A Thousand Words of Something, Something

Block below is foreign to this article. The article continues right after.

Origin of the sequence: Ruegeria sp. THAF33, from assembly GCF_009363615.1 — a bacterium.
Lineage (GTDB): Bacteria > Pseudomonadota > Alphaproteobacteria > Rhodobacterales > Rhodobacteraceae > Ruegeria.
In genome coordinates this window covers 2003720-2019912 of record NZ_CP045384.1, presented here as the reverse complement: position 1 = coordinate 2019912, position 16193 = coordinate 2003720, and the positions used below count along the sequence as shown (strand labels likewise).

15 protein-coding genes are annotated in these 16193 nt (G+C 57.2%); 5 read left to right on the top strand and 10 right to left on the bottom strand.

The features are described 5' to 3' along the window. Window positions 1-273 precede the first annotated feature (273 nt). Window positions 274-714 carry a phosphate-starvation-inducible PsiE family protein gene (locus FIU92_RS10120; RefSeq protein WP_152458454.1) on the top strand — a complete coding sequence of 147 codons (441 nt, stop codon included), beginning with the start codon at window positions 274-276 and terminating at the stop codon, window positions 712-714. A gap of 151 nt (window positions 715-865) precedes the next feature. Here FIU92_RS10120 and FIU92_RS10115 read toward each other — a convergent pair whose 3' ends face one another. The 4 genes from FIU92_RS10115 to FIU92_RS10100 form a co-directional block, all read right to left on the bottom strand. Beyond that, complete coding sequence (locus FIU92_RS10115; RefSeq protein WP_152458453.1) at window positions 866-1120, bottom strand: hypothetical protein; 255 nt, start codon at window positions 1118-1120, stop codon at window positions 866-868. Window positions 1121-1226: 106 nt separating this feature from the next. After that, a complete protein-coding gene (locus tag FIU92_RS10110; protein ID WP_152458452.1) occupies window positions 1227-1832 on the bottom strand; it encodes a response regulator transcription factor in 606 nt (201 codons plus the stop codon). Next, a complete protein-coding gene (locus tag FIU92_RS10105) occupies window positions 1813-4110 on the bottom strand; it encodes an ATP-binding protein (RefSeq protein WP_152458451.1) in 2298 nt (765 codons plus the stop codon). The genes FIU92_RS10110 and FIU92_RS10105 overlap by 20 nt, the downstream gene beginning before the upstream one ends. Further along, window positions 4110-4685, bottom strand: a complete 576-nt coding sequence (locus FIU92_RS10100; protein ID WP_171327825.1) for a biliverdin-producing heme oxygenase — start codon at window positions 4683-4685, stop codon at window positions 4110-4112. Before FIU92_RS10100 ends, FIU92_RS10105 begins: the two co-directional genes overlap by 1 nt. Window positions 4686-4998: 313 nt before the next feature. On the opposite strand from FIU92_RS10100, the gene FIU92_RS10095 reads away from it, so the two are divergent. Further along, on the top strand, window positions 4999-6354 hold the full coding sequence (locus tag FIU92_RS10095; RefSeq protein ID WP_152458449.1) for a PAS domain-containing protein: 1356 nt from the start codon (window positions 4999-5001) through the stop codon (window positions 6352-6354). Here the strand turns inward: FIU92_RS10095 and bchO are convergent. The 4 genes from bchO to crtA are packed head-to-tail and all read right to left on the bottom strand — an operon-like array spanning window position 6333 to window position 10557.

I don’t know why the #1000WordsofSummer feels so tempting. A thousand words are a lot to write when you don’t know what you will write about, let alone when you don’t know even in which language you’ll write about. It should be obvious, shouldn’t it? In Spanish! Of course! Write in your mother tongue, in which everything flows easier. Write about what you know! A poem? An essay — which seems to be entirely up your alley and the center of your well inhabited and tenderly decorated comfort zone-A letter to your former self? A short story? Oh God! Not a short story, no! That’s beyond, beyond way beyond the comfort zone and is extremely dangerous.Okay then: write in English. 12 years of bilingual education, hundreds of books and thousands hours spent reading celebrity gossip, social media,blogposts and essays have to be mean something, right? Your command of the language should be strong enough by now that you SHOULD be able to write a thousand words of something, anything in English. This is getting way too close to the “religion is the opium of the word” 900 words essays we wrote at school preparing for the Cambridge exams, 16, 17 years ago. To quote one of my favourite sayings ever: “Sweet Jesus on a bicycle!” This is getting harder and harder. Alright: out of the top of my head. Books I’ve read lately that I thoroughly enjoyed and or devoured: Daisy Jones and the Six, by Taylor Jenkins Reid. All you can ever know, by Nicole Chung. Books I’ve read that I liked but have to process: Normal People by Sally Rooney. Where do I get my book recommendations from? Everywhere? Twitter, the Fug Girls, Lainey Gossip, GoodReads. Anne Helen Petersen, journalists. I’m rereading Emma in paperback, as I usually do once a year, because it’s so satisfying to hold an actual, physical book in my hands instead of my phone. Taffy Brodesser- Akner’s media blitz for her debut novel “Fleishman is in trouble” has left me very, very keen (how Duchess of Cambridge of me) to read it. I’m also looking forward to Jasmine Guillory’s The Wedding Party, which comes out in July. And I’ll probably be picking some used books at a classic book store in San Isidro, where I usually buy books for my daughter as well. I’ve basically been reading books by women authors lately, and although it hasn’t been a conscious decision, it feels rather.. satisfying?I’ve also been consuming plenty of women led movies and series of Netflix. Rewatching Gilmore Girls, season 4 and 5 right before everything goes to hell between Rory and Lorelai and the writing in general. Rewatching Gilmore girls: A year in the life, maybe for the third time. Appreciating some choices and protesting loudly (to myself) for others. Rory! what a waste of potential,opportunities and talent. Logan! Extremely charming, with those squinty eyes, roguish smile and cool clothes! Except for the fact that he has a French fianceé and a long time American mistress, he really is the ideal partner. Emily Gilmore! Possibly my favourite character, the one who actually grows and evolves during the revival. And the best Nantucket Whaling Museum volunteer ever, naturally. And Kirk!As endearingly weird, tender and loud as ever. And poor Lane, neglected by her self centred best friend. And why couldn’t we see a full Luke and Lorelai wedding? Probably because of scheduling conflicts. But we (foolishly) pined for them for so long, that they deserved a proper party. The only part of real affection/chemistry between them is when they kiss after Luke’s freak out after Lorelai’s decision that they should, finally and definitely get married. Only a glimpse, for a couple whose chemistry was possibly the strongest claim between them, felt a bit odd. Or maybe I’m being unfair, because while watching the original series at the same time I’m vying for something that really was there, but a decade later, things have really changed. Also, slowly watching What/If because I’ll always enjoy Reneé Zellweger onscreen, even playing against type, and in a poorly written 10 episode Netflix show. And Los Simuladores, because there’s something thrilling about quality Argentine TV which I actually watched during a couple of tormented years, a lifetime ago. I’m missing the heavy British procedurals that have been slowly removed from Netflix in the last year or so: Happy Valley, the US version of The Killing. I also need new Line of Duty episodes to scratch that particular itch. I also miss Call The Midwife, which I devoured during my four month maternity leave back in 2017. I guess I’ll have to slowly add new shows. Everybody’s talking about Phoebe Waller Bridge’s genius Fleabag, and Killing Eve, but I don’t have Amazon Prime and I have other priorities right now ($$$). I did particularly enjoy Sex Education, Dead to Me and You, this year. Other media that I look forward to every week are newsletters. I’ve subscribed to several: Anne Helen Petersen’s, Abby Gardner’s, Jasmine Guillory and added Elizabeth “Not Theranos founder” Holmes’. I find the simple act of receiving them, with their clever subjects and witty banter, a joyful one. And they usually indicate the end of my workweek, as well. They remind me of spirit of the golden era of blogging, circa 2005–2007, which no other platform seems to have harnessed in the same way. And they always link to interesting stories whether about pop culture, UK royals, politics, media or books in general. Well, I finally ended up writing in English, as I knew I would (I told you I was trouble/you know that I’m no good). And maybe, just maybe, if I keep up writing every day,I might step out of my beloved comfort zone and just venture out there with something just a little bit different. Baby steps, one at a time.So that’s close to a thousand words, right? It can’t be that far. No, it definitely can’t be that far from a thousand. There. I’m done.

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